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Front Hub Load Input and Modeling

Front Hub Load Input and Modeling

Front Hub Load Input and Modeling

(OP)
Would anyone care to share what they know about loading of automotive hubs for front suspension applications?  I am interested in knowing if anyone has done testing during racing condition to see what sort of load spikes can be expected when a driver decides to drive over the berms during corner entrance and exit.  

There are at least 3 types of loads seen by a hub:  thrust, moment load from the tire gripping the ground, and radial load from the normal force on the tire surface from static weight and weight transfer.  Obviously tire stiffness plays a significant role when impact loading is considered so, for conversion's stake, lets assume we are dealing with 35-40 series tires on 17 or 18" wheels.  If anyone has any metrology data they are willing to share or out put from an ADAMS model I would be most appreciative.  Thanks in advance.

-Joest

RE: Front Hub Load Input and Modeling

Hi,

on a few designs ive done ive used 4g from a bump during cornering.

Also dont forget about brake loads, and also to a lesser extend acceleration.

Jakub

RE: Front Hub Load Input and Modeling

(OP)
Jakub,
Thanks, that's a good start.  I've seen 3-5g quoted elswhere.  How about lateral loading?  As you probably know, the moment load on the bearing caused by a lateral force at the tire contact patch is the largest hurdle.  Assuming full weight transfer of a heavy car (> 3000lb), a 275/40/17 tire, and 1g cornering, the lateral force can be as much as 1300-1500lbf, hence moment = rolling radius X lateral force = 12.5" x 1500lbf = 18750 in-lbf.  I'm curious to know if this can spike higher such as when a driver curbs the outside tire on a berms such as that typically used on circuits to keep cars off the edges of the pavement.

Cheers,

-Joest

RE: Front Hub Load Input and Modeling

I suspect most of the loading from clouting kerbs is vertical loading.  Kerb profile, vehicle weight, wheel rate and shock damping will determine the real numbers.  Sorry, I don't have any for you.  There is a data analysis thread on a forum I lurk at and I've never seen the issue discussed.  A very good driver I worked with used to "straighten" or berm his 1300# sports racer on the exit curbing of the last turn at Watkins Glen.  Typically resulted in a .2 or .3g spike in the lateral g's.  More than that resulted in the car climbing the curb with the real possibility of high centering on the curb.  Same course, I watched drivers bounce their cars over the curbs in the "Bus Stop" chicane.  Sorry, we never measured vertical g's and I can't recall anything noteworthy about lateral g's through the chicane.  I'd be very interested to see data from a trip into a gravel trap at speed!  Good luck!  I hope others will share some of their data...

RE: Front Hub Load Input and Modeling

(OP)
Funnelguy,
Thanks for sharing some of your experiences.  They are useful.  I'm pretty sure that the load is kept within reason since the tire sidewall has give to it.  I wouldn't expect it to be more than 0.5g increase lateral.  We discuss many topics here on Eng-Tips, but often it is difficult to get specifics on the subtleties of suspension metrology data.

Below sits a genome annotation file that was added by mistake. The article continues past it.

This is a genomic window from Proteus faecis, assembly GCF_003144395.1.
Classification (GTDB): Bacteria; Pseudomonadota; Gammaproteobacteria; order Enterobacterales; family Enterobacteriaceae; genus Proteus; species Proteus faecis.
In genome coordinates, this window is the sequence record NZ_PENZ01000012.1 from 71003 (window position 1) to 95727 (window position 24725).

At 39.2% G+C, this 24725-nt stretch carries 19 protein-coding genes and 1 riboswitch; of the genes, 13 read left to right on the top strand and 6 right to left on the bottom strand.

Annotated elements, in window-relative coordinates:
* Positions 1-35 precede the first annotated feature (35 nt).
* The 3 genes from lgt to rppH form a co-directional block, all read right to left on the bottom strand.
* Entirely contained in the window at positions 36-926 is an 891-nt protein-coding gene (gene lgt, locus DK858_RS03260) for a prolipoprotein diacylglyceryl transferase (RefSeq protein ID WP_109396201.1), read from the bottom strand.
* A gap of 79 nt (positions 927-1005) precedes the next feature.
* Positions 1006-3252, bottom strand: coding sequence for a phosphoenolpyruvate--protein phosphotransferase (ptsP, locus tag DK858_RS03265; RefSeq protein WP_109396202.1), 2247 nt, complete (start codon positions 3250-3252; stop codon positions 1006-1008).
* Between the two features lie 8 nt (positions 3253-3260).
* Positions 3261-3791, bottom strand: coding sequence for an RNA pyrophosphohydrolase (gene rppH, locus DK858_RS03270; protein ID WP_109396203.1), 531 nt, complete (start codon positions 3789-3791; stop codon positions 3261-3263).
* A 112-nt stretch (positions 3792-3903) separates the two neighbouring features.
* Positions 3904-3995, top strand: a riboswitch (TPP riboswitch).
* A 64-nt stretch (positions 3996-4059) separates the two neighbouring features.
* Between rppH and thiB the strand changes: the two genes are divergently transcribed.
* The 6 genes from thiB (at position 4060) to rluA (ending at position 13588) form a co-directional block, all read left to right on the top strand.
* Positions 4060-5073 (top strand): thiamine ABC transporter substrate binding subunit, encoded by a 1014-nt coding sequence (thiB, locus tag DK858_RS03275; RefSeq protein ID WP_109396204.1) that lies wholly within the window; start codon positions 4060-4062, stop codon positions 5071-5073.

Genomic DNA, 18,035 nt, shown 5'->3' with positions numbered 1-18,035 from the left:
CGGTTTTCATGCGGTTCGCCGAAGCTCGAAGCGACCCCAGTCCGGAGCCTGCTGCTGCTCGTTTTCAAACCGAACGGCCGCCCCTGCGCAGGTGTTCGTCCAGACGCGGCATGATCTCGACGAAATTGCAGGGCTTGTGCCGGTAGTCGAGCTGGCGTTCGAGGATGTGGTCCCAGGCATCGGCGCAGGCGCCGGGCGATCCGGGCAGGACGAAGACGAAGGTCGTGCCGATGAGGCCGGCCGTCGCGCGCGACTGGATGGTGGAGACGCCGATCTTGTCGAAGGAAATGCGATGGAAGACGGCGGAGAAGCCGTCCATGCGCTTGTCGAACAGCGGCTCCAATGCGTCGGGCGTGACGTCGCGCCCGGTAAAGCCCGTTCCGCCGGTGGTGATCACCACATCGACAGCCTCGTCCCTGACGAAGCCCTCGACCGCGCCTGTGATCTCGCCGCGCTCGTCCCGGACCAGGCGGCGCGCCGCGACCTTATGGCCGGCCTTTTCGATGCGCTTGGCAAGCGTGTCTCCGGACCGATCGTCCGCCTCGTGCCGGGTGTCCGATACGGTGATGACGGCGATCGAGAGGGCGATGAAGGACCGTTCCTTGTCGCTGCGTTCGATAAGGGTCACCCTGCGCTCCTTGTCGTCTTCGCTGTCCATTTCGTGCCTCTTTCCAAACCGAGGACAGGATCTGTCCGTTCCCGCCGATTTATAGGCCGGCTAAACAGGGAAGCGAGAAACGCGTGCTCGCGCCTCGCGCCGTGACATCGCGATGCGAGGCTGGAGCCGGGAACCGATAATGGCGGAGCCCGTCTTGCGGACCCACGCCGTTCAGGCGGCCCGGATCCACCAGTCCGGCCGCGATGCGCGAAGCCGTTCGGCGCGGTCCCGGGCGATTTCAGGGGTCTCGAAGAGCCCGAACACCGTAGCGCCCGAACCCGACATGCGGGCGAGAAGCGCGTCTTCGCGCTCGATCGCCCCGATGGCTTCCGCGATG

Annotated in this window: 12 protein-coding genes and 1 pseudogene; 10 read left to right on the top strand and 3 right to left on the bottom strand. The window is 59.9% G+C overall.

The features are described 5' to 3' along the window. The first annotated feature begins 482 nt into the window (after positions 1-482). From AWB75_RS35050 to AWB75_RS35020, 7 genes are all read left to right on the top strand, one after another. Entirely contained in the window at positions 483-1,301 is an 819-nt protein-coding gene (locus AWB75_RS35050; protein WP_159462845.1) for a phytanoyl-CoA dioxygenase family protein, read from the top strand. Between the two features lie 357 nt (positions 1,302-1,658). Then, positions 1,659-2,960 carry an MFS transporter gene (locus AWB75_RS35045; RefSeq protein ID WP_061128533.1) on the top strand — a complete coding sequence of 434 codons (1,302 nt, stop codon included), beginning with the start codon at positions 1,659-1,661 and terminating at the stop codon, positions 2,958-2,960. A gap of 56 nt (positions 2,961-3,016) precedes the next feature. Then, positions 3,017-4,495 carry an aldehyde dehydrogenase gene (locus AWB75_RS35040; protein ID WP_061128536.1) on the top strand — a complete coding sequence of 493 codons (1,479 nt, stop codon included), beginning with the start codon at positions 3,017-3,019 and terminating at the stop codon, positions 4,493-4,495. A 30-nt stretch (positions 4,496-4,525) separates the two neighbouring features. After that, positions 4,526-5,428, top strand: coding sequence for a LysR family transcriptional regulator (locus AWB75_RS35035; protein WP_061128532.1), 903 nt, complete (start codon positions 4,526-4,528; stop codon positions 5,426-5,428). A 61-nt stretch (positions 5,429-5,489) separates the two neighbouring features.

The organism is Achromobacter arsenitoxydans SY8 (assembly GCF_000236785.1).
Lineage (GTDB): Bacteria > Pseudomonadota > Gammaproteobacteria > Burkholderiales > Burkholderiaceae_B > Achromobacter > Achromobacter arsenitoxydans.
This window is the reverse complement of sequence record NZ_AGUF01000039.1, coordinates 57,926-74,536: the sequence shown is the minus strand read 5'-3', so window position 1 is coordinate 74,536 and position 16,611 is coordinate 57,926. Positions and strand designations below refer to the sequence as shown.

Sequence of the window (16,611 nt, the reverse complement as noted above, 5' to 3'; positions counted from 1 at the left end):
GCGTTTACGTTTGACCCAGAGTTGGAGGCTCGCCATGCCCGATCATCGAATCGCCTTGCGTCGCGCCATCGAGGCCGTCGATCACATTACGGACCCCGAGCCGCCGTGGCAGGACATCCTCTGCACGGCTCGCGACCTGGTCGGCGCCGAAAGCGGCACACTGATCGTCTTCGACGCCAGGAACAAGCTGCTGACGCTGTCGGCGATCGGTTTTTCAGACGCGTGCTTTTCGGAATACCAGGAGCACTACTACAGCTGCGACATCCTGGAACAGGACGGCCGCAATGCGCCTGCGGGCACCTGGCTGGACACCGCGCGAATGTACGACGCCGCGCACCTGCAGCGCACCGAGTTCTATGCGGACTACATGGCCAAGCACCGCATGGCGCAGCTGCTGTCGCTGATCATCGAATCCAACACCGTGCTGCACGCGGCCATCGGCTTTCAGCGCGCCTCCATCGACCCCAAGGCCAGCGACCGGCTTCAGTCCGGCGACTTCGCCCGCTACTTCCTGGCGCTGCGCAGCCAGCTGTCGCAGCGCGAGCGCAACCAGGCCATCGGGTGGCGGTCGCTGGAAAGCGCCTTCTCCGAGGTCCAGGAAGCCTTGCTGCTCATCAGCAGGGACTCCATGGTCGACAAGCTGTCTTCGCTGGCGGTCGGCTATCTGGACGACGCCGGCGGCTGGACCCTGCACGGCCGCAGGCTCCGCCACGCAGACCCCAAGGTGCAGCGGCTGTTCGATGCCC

-Joest

RE: Front Hub Load Input and Modeling

I have no data, but in theory I agree with funnelguy.

If you mount the inside kerb, the wheel is already partly unloaded, so the loading in any but vertical planes is irrelevant.

If you ride up the outside kerb while sliding towards, the wheel alredy is loaded, and the maximum side and vertical loads that can be applied on a smooth surface will already be there. The extra traction obtained by both the vertical acceleration of the wheel, and the raising of that corner of the car relative to the other side, will have a substantial effect on both vertical and lateral loads

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RE: Front Hub Load Input and Modeling

As far as lateral and longatudinal effects, I have this if its any help:

for a kerb strike, 4g lateral.
for a bump or pothole, 3g longatudinal at effected wheel and 4g vertical.

These are more for consumer cars, not race cars, but it may give an idea. There was a post on here recently discussing suspension design and loadings for testing and how long it would last under those loadings, might try a search for that. It was along the lines of 3,2,1 which i assume is 3g bump, 2g corner, 1g longitudinal (although i would put more longitudinal), again production cars not race.

Jakub

RE: Front Hub Load Input and Modeling

2g was longitudinal, I think, 1g was lateral. Sideswiping a kerb could produce higher figures laterally, depending on the details of the event, but without revealing too much, most cars hop up over the kerb rather than slamming into it.

I picked up 3-2-1 for designing suspensions from two people who have designed a lot of suspensions- both for road and race cars. I suspect this means it is actually a bit excessive for race cars.

The peak loads for kerb strike, sqaure edge pot-hole and chuck hole events are also very event specific - hitting a 5 inch kerb square on will typically rip the suspension off after four goes, whereas a 2 inch step will be hit several hundred times during a standard durability test, with no significant effect.

I'd happily use 3-2-1 for bearing loads, but might want to get a bit cleverer if trying to optimise aluminium arms and things like that.

Cheers

Greg Locock

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